Making the navigation responsive in mobile emails is a key area in improving usability by offering functional links to a message and guiding recipients to your site, even if they aren’t receptive to the particular message or offer in the message itself.
Today, on average, half of all emails are opened on a mobile device so it’s critical to ensure they are easy to read and interact with whichever device they are being viewed on. Thanks to responsive email techniques you can choose different email design patterns when it comes to navigation.
Reduce the number of items
When you look at the mobile version of an email, the first tactic that comes to mind is to reduce the number of navigation items that are visible on the desktop version to make the list concise and simpler when viewed on mobile devices. This is also not a bad the time to review how many items to include on the desktop version by thinking what it is you actually want people to click through to on your site.
In this example you see that Nordstrom has kept the group items categories; women, men, junior, kids and sale – and removed the product groups; shoes, handbags, accessories, beauty and designers.
Double row reduction
REI have two rows of navigation items and have shortened the names of the top navigation row items whilst reducing the second level items to the initial three.
Here, Nasty Gal, has used multiple breakpoints, so the navigation adapts completely to screen size, which is pretty slick.
In addition to reducing the number of items, the design itself can be changed. In this email by SweatyBetty the text navigation on the desktop version changes to buttons when viewed on a mobile device.
Deciding on which items to display should be driven by your email results. Are there enough clicks on navigation links from mobile to have them taking up valuable screen ‘real estate’? In this email from Kmart, the navigation has been hidden completely for mobile users to improve focus on the main message.
Top to middle
In their email, Country Store move the navigation for mobile under the lead offer. A very elegant way of dividing the priority between the main content and the navigation.
Top to bottom
For their mobile version, Ralph Lauren jump the navigation from the top to the bottom of the email and from horizontal to vertical making it easy to read and to tap. The thinking behind this tactic is that the content comes first and then the navigation is a “catch all”. But expect less people to make it to the bottom of the email and click on them. Also consider a double column instead of a single column.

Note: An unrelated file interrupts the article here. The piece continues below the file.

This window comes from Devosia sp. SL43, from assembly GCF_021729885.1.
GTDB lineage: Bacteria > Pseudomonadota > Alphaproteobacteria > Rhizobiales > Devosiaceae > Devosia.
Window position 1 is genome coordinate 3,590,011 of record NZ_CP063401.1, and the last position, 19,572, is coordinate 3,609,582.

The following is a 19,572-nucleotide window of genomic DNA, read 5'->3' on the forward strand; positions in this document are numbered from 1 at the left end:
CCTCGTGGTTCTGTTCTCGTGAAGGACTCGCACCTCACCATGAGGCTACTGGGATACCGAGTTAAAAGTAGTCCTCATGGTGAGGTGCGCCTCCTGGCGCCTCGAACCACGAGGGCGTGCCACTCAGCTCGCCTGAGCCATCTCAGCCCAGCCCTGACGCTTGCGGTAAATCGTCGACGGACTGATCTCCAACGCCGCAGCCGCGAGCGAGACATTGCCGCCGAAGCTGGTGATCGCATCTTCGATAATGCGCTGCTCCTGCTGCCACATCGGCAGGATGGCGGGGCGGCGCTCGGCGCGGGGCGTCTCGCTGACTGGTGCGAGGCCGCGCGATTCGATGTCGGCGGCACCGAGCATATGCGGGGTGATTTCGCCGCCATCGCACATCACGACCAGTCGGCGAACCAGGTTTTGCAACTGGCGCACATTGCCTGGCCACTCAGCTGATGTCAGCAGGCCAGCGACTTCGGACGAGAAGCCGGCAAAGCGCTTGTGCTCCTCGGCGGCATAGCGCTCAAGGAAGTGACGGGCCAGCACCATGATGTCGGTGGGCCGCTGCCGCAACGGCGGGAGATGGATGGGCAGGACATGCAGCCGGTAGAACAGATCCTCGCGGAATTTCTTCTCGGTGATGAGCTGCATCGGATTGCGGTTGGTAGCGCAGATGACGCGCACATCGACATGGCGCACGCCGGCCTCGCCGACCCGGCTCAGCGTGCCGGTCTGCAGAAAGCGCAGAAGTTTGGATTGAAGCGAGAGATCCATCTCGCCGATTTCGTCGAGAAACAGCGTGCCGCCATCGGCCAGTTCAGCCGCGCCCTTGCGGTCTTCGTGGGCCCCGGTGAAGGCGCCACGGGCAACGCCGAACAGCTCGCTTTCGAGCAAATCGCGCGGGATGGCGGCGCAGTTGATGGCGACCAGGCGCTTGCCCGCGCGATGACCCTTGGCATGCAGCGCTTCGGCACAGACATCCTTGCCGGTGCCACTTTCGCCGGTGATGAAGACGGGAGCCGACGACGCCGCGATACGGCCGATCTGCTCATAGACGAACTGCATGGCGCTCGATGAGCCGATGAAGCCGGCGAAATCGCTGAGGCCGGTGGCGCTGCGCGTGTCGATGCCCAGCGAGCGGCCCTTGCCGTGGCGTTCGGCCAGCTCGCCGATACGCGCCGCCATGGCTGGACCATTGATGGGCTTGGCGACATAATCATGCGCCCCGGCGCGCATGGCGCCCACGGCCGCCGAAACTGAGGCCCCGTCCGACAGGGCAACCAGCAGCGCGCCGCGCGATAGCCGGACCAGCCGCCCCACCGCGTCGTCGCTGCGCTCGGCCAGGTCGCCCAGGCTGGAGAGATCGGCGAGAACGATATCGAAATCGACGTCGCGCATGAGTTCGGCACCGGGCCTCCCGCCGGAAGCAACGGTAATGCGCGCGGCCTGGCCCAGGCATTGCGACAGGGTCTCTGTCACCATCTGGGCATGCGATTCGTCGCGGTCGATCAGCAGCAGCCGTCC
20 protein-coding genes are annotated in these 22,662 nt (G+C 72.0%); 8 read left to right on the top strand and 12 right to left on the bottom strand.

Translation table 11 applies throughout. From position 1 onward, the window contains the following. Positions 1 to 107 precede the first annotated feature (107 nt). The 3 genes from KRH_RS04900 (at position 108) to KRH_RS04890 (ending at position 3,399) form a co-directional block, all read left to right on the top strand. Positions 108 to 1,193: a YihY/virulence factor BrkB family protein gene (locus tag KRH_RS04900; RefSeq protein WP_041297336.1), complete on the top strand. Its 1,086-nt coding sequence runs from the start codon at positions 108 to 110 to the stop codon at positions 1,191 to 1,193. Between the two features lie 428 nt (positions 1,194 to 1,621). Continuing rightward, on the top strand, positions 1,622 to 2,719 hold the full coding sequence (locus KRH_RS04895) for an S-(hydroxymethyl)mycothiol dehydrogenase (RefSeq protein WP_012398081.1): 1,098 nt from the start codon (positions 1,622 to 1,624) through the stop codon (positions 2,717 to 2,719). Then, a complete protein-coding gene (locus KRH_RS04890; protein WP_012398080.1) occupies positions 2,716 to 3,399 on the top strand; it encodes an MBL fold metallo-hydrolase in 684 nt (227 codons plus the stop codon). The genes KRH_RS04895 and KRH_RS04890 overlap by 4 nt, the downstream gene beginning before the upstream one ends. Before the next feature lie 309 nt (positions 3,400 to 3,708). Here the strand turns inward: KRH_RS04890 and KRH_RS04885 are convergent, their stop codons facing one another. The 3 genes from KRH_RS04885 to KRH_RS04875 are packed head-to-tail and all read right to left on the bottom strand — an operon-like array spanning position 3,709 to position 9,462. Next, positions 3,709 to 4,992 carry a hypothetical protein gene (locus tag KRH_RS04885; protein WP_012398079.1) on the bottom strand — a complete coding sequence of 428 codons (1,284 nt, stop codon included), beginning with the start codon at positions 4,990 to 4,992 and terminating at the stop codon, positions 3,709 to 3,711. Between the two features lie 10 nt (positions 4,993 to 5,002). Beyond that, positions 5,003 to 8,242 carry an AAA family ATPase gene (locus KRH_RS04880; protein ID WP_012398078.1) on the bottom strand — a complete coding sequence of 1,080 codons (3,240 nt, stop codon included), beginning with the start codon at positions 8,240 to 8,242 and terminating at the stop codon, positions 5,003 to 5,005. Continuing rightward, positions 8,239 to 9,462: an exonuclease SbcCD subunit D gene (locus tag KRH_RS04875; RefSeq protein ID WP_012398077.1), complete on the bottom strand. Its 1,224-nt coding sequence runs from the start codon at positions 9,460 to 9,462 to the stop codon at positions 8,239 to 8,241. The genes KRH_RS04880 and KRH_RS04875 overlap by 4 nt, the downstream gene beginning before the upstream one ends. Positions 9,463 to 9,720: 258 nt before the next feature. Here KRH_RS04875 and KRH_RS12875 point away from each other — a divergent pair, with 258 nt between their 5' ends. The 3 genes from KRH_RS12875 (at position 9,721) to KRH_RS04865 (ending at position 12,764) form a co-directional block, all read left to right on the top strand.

Afraid people won’t find the nav bar? You could add a footer anchor at the top. Here is an excellent code example of that by Brian Graves. It looks cool, although one can argue that such a link makes more sense linking to a landing page or even an online version that shows the navigation.
In this Tsubo email, the number of links on the desktop is kept in the mobile version but i’d recommend limiting this option to no more than five navigation items. In the mobile view they are shifted, moving other horizontal aligned elements (in this case the logo). This is quite easy to code.
As with general content for mobile emails you can stack navigation items into two or more rows as Levenger have done here. This keeps every item clearly visible but does take up more room so can distract from the main message.
Want the most important links at the top, but don’t want to hide the rest? Let’s split the difference. In this Crocs email, one section of the navigation is kept at the top, the rest goes under the content so you can keep everything with the most essential items “above the fold”.
Crocs tested desktop vs. mobile years ago with the mobile version giving a 7.7% uplift in clicks and a ‘read’ engagement increase in 15.6% increase on iPhone. However, this uplift didn’t improve overall conversions so be sure to measure on the right metrics in any email marketing split test you come up with.
Dicks Sporting Goods have chosen to wrap the navigation on their mobile version. This should be pretty easy to implement and is not seen that often, possibly as it takes up more space and can look messy. With this tactic, you should keep the padding.
Optimising for mobile means more than making it mobile friendly or responsive and my estimation is that over 90% of brands do not fully optimise their mobile version and dive into mobile head first. As we have seen there are many possibilities when choosing how to display navigation items in email – even at this basic level. Next time I will go into some more exotic possibilities. In the meanwhile do comment on the ones you like and your experiences on mobile email optimisation.